For what it's worth, it does offer some good insights. http://legalresearchplus.com/2008/07/10/of-rankings-and-regulation-are-the-us-news-world-report-rankings-really-a-subversive-force-in-legal-education/
« on: February 02, 2009, 12:34:41 AM »
This is a true story.
The following scene took place on a flight between Johannesburg and London:
A White woman, about 50 years old, was seated next to a Black man. Disturbed by this horror, she called the flight attendant.
"Madam, what is the matter?" the stewardess asked. "You obviously do not see it, then." she retorted. "You placed me next to a Black man. I do not agree to sit next to someone from such a repugnant group. Give me an alternative seat."
"Be calm please,” the Hostess replied. "Almost all of the seats on this flight are taken. I will go to see if another seat is available."
The Hostess went away and then came back a few minutes later. "Madam, just as I thought, there are no other available seats in the Economy Class. I spoke to the Captain and he informed me that there are no seats in the Business Class, either. But, we do still have one First Class seat left."
Before the woman could say anything, the stewardess continued: "It is not usual for our company to upgrade someone from Economy Class to First Class; however, given the circumstances, the Captain feels that it would be scandalous to make someone sit next to someone so disgusting."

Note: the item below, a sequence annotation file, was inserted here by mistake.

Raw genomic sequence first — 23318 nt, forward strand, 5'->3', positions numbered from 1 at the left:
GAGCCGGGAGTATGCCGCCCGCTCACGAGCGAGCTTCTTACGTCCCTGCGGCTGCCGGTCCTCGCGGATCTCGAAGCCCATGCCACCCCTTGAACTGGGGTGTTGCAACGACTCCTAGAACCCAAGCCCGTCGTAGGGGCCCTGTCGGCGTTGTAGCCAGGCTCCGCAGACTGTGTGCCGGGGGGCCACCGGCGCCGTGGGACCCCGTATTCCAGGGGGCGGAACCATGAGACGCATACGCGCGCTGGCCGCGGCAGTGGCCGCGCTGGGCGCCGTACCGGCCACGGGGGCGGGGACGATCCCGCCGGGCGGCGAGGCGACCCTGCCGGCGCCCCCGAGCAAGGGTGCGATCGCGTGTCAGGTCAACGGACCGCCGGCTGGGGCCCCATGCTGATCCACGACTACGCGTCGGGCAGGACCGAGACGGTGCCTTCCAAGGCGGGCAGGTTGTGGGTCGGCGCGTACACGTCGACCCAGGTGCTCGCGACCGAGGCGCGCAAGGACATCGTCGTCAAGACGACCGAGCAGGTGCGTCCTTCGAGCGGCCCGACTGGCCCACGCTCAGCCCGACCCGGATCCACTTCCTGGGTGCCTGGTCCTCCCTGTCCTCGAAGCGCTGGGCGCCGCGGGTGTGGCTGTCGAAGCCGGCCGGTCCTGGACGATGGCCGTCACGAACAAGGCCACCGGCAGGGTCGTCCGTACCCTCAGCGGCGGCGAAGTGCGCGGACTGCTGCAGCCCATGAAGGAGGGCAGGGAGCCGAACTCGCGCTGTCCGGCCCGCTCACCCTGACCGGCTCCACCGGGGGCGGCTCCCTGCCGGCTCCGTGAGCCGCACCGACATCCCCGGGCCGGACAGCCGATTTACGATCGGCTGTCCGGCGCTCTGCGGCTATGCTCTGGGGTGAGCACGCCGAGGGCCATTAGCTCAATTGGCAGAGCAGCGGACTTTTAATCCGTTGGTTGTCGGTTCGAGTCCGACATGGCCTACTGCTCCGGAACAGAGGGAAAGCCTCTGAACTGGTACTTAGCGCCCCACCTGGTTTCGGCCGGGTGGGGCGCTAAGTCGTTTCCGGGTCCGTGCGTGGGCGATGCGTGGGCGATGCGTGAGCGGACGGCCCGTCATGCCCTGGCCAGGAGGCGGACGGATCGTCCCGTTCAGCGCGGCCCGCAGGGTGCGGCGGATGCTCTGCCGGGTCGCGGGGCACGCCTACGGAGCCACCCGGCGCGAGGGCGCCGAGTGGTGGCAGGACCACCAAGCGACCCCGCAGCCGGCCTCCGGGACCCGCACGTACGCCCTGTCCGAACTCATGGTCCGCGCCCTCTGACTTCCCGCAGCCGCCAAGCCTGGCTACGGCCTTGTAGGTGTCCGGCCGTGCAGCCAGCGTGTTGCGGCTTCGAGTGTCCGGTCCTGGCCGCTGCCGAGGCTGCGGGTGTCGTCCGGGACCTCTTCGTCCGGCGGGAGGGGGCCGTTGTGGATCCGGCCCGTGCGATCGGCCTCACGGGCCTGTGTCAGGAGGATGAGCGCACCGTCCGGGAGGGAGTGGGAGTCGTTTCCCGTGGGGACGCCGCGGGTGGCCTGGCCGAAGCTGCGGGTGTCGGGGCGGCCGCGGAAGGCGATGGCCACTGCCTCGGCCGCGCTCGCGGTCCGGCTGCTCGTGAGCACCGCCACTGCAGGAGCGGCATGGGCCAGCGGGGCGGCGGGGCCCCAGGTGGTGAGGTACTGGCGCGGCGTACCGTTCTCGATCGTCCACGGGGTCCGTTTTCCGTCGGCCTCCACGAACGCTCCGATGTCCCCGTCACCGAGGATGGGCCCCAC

She turned to the Black guy, and said, "Therefore, sir, if you would like you to please collect your hand luggage, a seat awaits you in First Class."
At that moment the other passengers, who were shocked by what they had just witnessed, stood up and applauded.
« on: February 01, 2009, 11:51:07 PM »
LIFE WITHOUT BLACK PEOPLE
A very humorous and revealing story is told about a group of white
people who were fed up with African-Americans (all Blacks, really), so they joined together and
wished themselves away.
They passed through a deep, dark tunnel and emerged in sort of a
"Twilight Zone" where there is an America without black people.
At first these white people breathed a sigh of relief. At last, they said,
no more crime, drugs, violence and welfare. All of the blacks have gone!
Then suddenly, reality set in. The "NEW AMERICA" is not America at
all, only bare land.
1. There were very few flourishing crops because
the original nation had been built on a slave-supported system.
2. There were no cities with tall skyscrapers because Alexander Mills,